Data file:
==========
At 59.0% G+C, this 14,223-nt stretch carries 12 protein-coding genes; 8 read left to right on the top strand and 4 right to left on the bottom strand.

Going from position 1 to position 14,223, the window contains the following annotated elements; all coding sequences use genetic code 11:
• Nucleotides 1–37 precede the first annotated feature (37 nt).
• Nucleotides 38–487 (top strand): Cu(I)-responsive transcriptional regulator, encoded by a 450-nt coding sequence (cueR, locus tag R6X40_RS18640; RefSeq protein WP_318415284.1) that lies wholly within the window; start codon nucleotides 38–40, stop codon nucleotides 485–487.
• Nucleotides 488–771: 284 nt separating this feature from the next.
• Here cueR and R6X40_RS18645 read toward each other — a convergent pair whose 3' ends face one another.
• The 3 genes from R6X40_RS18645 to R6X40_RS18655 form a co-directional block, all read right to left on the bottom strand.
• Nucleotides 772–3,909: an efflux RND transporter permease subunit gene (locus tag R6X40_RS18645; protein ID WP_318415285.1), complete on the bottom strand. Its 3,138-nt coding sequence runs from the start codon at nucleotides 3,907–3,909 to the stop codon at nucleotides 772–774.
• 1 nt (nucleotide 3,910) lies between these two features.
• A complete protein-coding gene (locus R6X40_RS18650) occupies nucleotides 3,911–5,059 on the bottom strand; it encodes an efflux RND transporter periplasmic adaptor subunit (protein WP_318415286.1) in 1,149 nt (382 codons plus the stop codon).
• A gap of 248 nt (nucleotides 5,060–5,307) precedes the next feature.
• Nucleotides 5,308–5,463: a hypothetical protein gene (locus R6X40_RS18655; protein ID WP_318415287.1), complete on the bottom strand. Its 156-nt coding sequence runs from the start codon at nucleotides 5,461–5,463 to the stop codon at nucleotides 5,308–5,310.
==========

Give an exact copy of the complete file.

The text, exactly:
At 59.0% G+C, this 14,223-nt stretch carries 12 protein-coding genes; 8 read left to right on the top strand and 4 right to left on the bottom strand.

Going from position 1 to position 14,223, the window contains the following annotated elements; all coding sequences use genetic code 11:
• Nucleotides 1–37 precede the first annotated feature (37 nt).
• Nucleotides 38–487 (top strand): Cu(I)-responsive transcriptional regulator, encoded by a 450-nt coding sequence (cueR, locus tag R6X40_RS18640; RefSeq protein WP_318415284.1) that lies wholly within the window; start codon nucleotides 38–40, stop codon nucleotides 485–487.
• Nucleotides 488–771: 284 nt separating this feature from the next.
• Here cueR and R6X40_RS18645 read toward each other — a convergent pair whose 3' ends face one another.
• The 3 genes from R6X40_RS18645 to R6X40_RS18655 form a co-directional block, all read right to left on the bottom strand.
• Nucleotides 772–3,909: an efflux RND transporter permease subunit gene (locus tag R6X40_RS18645; protein ID WP_318415285.1), complete on the bottom strand. Its 3,138-nt coding sequence runs from the start codon at nucleotides 3,907–3,909 to the stop codon at nucleotides 772–774.
• 1 nt (nucleotide 3,910) lies between these two features.
• A complete protein-coding gene (locus R6X40_RS18650) occupies nucleotides 3,911–5,059 on the bottom strand; it encodes an efflux RND transporter periplasmic adaptor subunit (protein WP_318415286.1) in 1,149 nt (382 codons plus the stop codon).
• A gap of 248 nt (nucleotides 5,060–5,307) precedes the next feature.
• Nucleotides 5,308–5,463: a hypothetical protein gene (locus R6X40_RS18655; protein ID WP_318415287.1), complete on the bottom strand. Its 156-nt coding sequence runs from the start codon at nucleotides 5,461–5,463 to the stop codon at nucleotides 5,308–5,310.